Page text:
Heracleum Lanatum. Cow Parsnip, Masterwort.

Botanical name: 

Description: Natural Order, Umbelliferae. A large and strong-scented plant, four to eight feet high, perennial. Leaves once or twice ternately-compound; leaflets somewhat heart-shaped; petioles broad and sheathing. Flowers white, small, in large flat umbels. Fruit obovate or orbicular, one-fourth to three-eighths of an inch long. Growing in damp and rich grounds.

Properties and Uses: The root of this plant is rank and acrid when fresh, but less acrid when dry. It is pronounced a strong antispasmodic, stimulant, and carminative, and has been reputed of much efficacy in hysteria, suppressed menstruation, colic, asthma, and even epilepsy. From personal experience, I can say nothing of the article; but the accounts of it lead me to suspect that it is an aero-narcotic poison. It is usually confounded with the angelica, which is the true masterwort; and it seems probable that the repute associated with heracleum, really belongs to the other article.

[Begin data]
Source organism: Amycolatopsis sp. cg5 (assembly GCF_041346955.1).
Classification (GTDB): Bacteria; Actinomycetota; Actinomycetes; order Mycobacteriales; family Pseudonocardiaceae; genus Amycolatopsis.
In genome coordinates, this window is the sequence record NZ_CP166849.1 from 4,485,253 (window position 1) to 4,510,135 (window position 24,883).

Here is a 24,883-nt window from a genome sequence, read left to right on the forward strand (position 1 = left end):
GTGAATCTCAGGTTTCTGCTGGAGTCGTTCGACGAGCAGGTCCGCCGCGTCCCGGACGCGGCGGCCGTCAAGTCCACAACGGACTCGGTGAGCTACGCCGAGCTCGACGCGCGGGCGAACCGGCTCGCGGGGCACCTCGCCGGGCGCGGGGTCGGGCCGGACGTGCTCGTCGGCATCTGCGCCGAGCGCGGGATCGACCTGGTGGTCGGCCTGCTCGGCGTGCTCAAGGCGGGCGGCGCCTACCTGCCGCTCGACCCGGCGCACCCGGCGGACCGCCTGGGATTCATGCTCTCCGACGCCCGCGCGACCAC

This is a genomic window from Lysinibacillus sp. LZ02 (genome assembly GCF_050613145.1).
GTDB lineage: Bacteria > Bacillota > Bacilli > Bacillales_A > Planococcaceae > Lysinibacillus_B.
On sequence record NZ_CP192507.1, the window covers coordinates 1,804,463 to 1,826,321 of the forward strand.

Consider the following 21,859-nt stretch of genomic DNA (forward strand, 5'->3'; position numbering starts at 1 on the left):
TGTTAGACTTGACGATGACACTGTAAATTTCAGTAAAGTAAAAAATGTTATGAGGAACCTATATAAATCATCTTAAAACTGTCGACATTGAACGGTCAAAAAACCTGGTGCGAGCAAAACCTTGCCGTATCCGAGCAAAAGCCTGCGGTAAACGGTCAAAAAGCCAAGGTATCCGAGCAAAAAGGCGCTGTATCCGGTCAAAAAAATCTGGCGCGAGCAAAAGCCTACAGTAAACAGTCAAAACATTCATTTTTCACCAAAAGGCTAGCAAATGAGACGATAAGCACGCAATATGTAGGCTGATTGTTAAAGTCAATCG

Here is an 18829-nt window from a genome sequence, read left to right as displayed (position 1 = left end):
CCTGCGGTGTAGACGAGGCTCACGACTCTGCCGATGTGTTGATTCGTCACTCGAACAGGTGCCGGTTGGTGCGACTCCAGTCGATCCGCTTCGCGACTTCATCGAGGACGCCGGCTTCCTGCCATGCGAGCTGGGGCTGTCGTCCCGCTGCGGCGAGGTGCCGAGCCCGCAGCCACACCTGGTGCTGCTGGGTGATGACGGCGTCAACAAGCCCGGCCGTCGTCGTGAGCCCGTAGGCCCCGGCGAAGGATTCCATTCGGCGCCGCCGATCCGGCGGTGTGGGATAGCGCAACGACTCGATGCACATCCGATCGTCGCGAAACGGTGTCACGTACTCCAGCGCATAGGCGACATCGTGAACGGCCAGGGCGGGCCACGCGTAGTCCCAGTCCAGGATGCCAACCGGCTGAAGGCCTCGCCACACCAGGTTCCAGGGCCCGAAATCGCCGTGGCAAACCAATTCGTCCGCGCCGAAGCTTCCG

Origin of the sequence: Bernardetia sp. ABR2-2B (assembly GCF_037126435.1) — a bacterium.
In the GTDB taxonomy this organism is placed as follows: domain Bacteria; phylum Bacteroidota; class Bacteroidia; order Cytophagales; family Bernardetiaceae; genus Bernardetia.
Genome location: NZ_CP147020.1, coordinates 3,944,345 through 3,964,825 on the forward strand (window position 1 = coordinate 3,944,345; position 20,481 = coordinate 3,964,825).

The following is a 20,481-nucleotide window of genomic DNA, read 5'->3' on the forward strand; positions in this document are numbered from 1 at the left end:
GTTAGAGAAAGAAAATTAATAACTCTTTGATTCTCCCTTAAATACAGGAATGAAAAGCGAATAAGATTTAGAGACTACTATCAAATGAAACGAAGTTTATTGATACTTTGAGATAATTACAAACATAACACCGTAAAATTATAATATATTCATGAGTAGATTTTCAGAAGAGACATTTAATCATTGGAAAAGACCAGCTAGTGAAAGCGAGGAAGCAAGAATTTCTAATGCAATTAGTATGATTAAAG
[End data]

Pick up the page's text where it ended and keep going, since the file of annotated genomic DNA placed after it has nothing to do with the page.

The Physiomedical Dispensatory, 1869, was written by William Cook, M.D.
It was scanned by Paul Bergner at http://medherb.com